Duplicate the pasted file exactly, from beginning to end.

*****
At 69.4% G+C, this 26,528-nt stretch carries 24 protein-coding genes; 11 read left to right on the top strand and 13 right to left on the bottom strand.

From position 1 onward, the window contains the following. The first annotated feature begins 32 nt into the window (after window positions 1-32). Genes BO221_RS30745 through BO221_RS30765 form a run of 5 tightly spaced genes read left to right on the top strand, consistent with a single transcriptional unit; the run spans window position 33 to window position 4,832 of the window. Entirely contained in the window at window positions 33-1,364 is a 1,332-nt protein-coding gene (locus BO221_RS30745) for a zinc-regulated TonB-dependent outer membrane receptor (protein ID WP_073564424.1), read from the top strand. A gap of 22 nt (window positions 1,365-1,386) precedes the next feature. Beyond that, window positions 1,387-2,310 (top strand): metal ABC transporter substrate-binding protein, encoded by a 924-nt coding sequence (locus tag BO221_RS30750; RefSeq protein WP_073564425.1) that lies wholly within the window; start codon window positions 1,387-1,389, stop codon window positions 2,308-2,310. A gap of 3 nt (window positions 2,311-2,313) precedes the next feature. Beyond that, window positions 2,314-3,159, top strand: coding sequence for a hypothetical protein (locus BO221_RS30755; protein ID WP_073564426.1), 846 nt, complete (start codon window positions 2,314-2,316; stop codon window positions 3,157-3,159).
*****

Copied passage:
At 69.4% G+C, this 26,528-nt stretch carries 24 protein-coding genes; 11 read left to right on the top strand and 13 right to left on the bottom strand.

From position 1 onward, the window contains the following. The first annotated feature begins 32 nt into the window (after window positions 1-32). Genes BO221_RS30745 through BO221_RS30765 form a run of 5 tightly spaced genes read left to right on the top strand, consistent with a single transcriptional unit; the run spans window position 33 to window position 4,832 of the window. Entirely contained in the window at window positions 33-1,364 is a 1,332-nt protein-coding gene (locus BO221_RS30745) for a zinc-regulated TonB-dependent outer membrane receptor (protein ID WP_073564424.1), read from the top strand. A gap of 22 nt (window positions 1,365-1,386) precedes the next feature. Beyond that, window positions 1,387-2,310 (top strand): metal ABC transporter substrate-binding protein, encoded by a 924-nt coding sequence (locus tag BO221_RS30750; RefSeq protein WP_073564425.1) that lies wholly within the window; start codon window positions 1,387-1,389, stop codon window positions 2,308-2,310. A gap of 3 nt (window positions 2,311-2,313) precedes the next feature. Beyond that, window positions 2,314-3,159, top strand: coding sequence for a hypothetical protein (locus BO221_RS30755; protein ID WP_073564426.1), 846 nt, complete (start codon window positions 2,314-2,316; stop codon window positions 3,157-3,159).